Friday, April 22, 2016

Digging for art under Rome

What if the Monuments Men missed a trove of Nazi-looted art under the city of Rome? This is the premise of my newest Flora Garibaldi mystery, Catacomb (March 2016).

Thousands of art works were looted from museums, churches, and private homes all over Europe by Adolf Hitler and his minions. By the end of World War II, much of the art remained stashed in underground tunnels, uninhabited buildings, and salt mines. Recruited by the Allied Forces, a small army of art historians and museum personnel took on the arduous and dangerous task of locating missing art, moving it to safe locations, and beginning the long process of returning the art to original owners.

In Catacomb, Flora is recruited by her policeman boyfriend, Vittorio Bernini, to join the Carabinieri team of officers and art experts to locate the missing art. The only clue they have is that it is “somewhere in the catacombs,” which means searching hundreds of kilometers of tunnels. Flora joins the archivists, trying to pinpoint the names, neighborhoods, and preferred burial places of Jewish art owners living in Rome during the 1940s. Unfortunately, the scanty documentation they find is uncatalogued, un-digitized, and scattered in libraries and archives all over Rome. Vittorio’s team, including archaeologist and museum director Lisa Donahue and conservator Ellen Perkins (heroines of my previous archaeology series) discover that searching the catacombs is not enough: the art could be in other underground places such as ancient Roman quarries and aqueducts, or crumbling niches off modern subway tunnels.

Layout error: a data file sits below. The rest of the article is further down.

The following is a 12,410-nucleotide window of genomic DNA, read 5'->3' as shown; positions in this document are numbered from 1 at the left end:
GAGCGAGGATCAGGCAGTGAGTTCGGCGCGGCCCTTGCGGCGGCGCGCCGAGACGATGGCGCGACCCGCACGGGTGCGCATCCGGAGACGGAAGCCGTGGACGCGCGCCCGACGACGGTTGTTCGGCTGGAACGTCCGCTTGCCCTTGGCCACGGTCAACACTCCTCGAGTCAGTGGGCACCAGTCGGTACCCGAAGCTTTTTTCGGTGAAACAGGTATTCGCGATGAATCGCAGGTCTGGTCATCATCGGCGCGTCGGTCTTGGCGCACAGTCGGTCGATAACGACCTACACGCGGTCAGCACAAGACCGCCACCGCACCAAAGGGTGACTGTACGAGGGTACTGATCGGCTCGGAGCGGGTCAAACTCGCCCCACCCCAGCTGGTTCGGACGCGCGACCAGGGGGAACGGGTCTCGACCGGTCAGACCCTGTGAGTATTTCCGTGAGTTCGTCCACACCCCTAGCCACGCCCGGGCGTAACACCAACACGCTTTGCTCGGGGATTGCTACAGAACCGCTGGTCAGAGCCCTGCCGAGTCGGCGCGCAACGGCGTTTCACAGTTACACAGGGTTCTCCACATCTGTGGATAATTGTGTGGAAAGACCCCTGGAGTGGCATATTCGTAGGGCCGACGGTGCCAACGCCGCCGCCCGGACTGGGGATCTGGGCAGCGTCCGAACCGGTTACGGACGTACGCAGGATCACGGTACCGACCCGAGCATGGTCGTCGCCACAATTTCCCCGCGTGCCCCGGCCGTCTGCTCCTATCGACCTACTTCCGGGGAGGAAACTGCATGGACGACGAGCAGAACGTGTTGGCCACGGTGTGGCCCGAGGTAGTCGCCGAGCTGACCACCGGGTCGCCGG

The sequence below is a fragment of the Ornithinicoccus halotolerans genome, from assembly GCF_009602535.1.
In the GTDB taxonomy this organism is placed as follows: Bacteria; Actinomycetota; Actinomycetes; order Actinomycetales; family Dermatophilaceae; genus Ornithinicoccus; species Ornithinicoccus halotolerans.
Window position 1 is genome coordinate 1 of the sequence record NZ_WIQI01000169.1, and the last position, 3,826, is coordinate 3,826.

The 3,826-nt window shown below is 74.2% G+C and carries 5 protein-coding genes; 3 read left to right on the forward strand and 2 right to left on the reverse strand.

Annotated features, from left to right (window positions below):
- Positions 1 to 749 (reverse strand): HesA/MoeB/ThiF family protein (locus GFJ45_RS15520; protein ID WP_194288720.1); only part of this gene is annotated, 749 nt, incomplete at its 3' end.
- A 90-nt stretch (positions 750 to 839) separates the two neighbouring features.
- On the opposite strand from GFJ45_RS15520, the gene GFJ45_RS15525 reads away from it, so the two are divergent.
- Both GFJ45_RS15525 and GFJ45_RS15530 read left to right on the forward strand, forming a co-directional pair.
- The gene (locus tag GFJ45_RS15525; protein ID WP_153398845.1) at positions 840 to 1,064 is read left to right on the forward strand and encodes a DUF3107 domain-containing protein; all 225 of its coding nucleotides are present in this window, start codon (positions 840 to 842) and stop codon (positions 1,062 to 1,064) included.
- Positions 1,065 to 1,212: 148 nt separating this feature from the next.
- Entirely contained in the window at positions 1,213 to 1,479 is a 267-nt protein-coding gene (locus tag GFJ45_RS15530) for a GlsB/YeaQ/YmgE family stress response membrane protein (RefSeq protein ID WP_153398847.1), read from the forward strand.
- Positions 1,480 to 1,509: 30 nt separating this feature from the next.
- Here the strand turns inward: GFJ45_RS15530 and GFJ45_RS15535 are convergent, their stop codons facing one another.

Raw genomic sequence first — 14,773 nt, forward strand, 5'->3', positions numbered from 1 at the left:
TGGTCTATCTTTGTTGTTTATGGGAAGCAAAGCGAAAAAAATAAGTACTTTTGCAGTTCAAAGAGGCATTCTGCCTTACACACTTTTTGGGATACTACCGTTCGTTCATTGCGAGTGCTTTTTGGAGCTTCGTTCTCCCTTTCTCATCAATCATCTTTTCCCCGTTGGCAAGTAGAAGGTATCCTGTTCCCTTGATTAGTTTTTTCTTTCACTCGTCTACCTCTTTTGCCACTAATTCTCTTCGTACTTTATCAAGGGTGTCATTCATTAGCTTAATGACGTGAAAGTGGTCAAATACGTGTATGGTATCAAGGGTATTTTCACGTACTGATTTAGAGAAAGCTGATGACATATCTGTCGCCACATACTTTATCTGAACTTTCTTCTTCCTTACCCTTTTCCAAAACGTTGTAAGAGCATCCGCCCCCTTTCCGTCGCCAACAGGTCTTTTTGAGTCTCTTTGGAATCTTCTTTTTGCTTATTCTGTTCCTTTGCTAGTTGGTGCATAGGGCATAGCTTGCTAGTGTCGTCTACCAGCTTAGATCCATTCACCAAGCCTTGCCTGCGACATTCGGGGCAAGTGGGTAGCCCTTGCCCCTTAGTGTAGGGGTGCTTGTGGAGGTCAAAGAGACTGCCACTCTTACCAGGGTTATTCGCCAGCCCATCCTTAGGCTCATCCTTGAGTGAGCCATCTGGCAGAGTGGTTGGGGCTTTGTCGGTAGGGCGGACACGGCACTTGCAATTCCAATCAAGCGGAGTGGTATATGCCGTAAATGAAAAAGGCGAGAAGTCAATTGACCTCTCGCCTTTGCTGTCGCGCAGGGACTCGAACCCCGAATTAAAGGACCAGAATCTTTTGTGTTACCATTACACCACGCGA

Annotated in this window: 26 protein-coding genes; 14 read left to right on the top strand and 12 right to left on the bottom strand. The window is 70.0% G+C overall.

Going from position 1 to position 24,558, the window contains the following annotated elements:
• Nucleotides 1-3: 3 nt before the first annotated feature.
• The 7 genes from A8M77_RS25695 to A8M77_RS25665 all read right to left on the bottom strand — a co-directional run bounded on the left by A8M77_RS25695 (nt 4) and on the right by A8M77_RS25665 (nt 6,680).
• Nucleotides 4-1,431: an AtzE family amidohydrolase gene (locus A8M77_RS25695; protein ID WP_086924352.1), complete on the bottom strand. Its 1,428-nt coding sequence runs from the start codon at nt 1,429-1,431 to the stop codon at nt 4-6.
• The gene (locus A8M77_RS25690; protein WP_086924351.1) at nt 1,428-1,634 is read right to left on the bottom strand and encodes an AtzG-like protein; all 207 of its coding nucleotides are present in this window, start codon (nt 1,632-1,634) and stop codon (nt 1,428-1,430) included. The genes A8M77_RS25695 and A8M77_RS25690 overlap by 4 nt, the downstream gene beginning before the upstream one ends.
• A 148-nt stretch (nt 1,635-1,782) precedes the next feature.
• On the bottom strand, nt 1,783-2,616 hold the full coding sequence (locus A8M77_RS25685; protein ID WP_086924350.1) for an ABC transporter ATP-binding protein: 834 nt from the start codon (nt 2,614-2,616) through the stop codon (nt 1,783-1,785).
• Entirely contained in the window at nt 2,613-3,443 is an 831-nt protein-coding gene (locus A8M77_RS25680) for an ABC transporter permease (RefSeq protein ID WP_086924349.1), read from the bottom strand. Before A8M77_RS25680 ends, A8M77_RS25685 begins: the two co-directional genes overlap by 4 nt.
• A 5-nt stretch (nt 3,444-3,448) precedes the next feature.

The search turns dangerous when Flora is followed in the first catacomb she visits and then a colleague of Vittorio’s is murdered in a subway station. People outside the Carabinieri are looking for the same art trove, and they appear to have insider knowledge…

My research for this book took me on wonderful tangents, such as creating the diary of a Frenchwoman from a Jewish family of art owners who leaves Paris to marry an Italian. I also used true stories: the Italian diversion of Nazi trucks loaded with art intended for Hitler’s collection in Berlin, and the discovery of vast amounts of art in the apartment of art dealer Cornelius Gurlitt (I moved the apartment from Munich to Rome, and changed the name of the art dealer).

And writing this sequel to Burnt Siena gave me the perfect excuse to revisit Rome, virtually imbibing and eating my way through yet another amazing Italian city.


Jacqueline Seewald said...


This sounds like a wonderful novel and a strong frame for a mystery novel. Wishing you much success!

Sarah Wisseman said...

Thank you, Jacquiline!